There's a book for everything, no matter how odd. Shaunagh O'Connor looks at what's available.
Just fallen in love? There's a book out there to help you plan your wedding.
Just broken up? Shelves of self-help books will help you navigate the land between sobbing mess and your old confident self.
Want to build a mud hut, groom a dog, bake a cake, lose weight or put it on? Grab a book on the topic.
No matter what you want to know, it would be safe to put all the money you've ever earned on a bet that someone has written a book on the topic.
These range from the obscure - Magnificent Molas: The Art of the Kuna Indians about the handcrafts of a tribe of Indians living on coral islands off Panama's Atlantic coast - to the downright bizarre.
Take Build Your Own Hindenburg one for the handyman. There's The Romance of Cement a fancy title for a book about building material, Macrame Gnomes and The Art of Faking Exhibition Poultry.
They're all real titles. Whether anyone bought them is anybody's guess.
State Library of Victoria rare books librarian Brian Hubber has a theory on why such books are created.
"Something like Songs of a Chartered Accountant is probably just a personal enthusiasm," he says.
"Obviously a lot of these titles lack good editorial input, and a lot of them are deliberately strange. Why someone would write The Who's Who of Barbed Wire I don't know, but there are a lot of barbed wire nuts out."
Hubber estimates there are 1.5 million titles on his library's shelves, with at least one book around to touch on every subject that potential readers name.
"There's probably several. Hundreds of queries come in here a week and it's pretty rare that we can't find something about a subject in the library," he says.
"But a lot of the more obscure subjects now go on to the Net. Authors can start up their own web page and they don't have to write books like that. So the Net's taken over a lot from small-scale publications."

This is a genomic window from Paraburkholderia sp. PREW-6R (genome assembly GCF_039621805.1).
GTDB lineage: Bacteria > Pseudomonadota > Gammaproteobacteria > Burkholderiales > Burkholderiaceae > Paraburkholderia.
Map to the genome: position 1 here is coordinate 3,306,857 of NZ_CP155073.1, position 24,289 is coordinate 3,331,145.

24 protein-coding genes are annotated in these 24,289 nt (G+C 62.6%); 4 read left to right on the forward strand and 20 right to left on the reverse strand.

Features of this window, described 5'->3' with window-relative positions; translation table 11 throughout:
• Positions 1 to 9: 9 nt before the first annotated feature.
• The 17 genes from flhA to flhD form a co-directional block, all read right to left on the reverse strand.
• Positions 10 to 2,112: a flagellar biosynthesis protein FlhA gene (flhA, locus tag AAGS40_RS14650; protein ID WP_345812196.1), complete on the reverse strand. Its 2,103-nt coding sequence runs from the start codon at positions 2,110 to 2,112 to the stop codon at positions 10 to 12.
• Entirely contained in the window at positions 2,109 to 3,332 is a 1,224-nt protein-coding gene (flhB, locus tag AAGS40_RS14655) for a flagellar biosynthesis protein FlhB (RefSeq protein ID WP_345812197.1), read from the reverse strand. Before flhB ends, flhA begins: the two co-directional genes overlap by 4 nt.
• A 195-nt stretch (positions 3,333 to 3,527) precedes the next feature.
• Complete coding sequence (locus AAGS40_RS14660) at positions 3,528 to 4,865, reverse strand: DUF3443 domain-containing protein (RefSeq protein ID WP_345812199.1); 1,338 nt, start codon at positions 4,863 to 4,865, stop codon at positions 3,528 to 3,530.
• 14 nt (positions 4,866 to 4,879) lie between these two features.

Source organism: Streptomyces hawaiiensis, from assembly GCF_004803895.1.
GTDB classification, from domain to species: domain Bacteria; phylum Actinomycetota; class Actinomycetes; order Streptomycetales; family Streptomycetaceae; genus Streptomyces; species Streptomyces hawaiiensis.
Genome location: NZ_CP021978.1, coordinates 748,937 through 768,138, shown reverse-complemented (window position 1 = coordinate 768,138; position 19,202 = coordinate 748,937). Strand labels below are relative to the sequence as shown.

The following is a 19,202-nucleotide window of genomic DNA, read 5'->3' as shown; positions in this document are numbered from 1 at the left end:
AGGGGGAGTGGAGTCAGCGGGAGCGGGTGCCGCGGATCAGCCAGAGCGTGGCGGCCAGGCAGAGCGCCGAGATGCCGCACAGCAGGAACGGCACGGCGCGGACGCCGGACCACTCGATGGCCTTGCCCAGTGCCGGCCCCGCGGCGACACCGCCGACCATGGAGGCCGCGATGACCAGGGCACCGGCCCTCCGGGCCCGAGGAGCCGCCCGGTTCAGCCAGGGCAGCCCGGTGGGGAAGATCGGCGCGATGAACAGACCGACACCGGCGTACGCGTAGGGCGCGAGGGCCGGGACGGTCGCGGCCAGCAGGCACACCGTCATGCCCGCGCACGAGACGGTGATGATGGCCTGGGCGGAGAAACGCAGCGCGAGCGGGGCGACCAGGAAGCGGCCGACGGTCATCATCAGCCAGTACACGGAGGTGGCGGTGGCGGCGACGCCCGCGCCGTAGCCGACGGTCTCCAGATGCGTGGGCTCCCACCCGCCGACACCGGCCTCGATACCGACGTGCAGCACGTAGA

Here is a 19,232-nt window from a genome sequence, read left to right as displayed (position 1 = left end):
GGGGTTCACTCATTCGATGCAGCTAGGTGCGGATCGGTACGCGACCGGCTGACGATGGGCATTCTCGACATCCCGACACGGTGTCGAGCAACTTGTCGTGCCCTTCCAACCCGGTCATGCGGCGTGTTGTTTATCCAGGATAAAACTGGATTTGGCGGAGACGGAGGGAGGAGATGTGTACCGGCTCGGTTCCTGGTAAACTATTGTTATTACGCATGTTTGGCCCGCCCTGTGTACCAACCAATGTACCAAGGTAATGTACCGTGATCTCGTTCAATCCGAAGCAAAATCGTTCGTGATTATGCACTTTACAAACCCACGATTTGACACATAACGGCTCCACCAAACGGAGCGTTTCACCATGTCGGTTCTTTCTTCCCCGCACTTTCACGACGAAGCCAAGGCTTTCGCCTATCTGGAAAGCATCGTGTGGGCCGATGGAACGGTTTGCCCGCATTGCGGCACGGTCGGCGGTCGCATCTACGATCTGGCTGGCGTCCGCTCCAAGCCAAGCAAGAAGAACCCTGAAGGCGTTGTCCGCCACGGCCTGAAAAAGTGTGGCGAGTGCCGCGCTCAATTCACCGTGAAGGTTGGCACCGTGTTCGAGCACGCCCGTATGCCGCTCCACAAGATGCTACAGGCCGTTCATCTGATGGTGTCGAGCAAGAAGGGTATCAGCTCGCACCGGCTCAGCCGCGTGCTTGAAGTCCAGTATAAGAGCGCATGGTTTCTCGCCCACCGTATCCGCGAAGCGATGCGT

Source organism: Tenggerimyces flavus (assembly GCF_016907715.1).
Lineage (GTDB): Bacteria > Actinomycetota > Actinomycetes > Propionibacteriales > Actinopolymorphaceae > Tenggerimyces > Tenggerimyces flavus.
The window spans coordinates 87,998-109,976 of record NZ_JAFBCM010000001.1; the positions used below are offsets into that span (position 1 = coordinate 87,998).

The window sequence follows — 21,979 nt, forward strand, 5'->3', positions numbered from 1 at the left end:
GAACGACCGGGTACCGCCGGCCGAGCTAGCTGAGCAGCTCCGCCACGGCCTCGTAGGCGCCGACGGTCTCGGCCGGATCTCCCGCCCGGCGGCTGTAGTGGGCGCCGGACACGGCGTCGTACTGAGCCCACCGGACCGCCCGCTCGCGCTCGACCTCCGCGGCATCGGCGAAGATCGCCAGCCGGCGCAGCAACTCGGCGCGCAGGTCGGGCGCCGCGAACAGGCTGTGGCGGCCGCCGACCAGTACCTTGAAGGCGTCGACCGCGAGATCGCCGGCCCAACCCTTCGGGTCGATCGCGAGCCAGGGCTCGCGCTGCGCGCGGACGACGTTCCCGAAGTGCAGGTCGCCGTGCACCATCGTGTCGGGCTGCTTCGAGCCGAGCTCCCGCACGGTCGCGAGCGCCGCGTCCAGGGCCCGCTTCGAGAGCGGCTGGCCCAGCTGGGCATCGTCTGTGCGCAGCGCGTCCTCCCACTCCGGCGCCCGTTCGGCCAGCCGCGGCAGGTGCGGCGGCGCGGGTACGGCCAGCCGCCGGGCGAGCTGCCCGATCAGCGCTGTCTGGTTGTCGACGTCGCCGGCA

Someone who makes a living from the weird and wacky of the publishing world is Melbourne bookseller Drew Sinton.
Owner of The Haunted Bookshop in the city, he specialises in books on the occult, the mystical and the eerie.
He stocks Vampires, Burial and Death, The Lore of the Unicorn and The Secret Life of a Satanist. A bestseller for Sinton is a book that sells a copy a month. A book launch at his shop generally means four copies of the book may sell.
"One woman was searching for A Soul's Journey and had looked in 20 shops for it, and I stocked it," he says.
"A title like that, you may sell one every two years. You don't rely on volume to make a living."
His classics include The Psychopath's Bible, A History of Torture and The Malleus Maleficarum the current printing of a centuries-old manual for witch hunters.
While there are those who seek literary oddities, there are those at the far end of the spectrum: they come to a book shop looking for something other than books.
"Someone wanted to know how to get rid of a vampire. They didn't want to buy a book, they just wanted someone to come and wave a magic wand."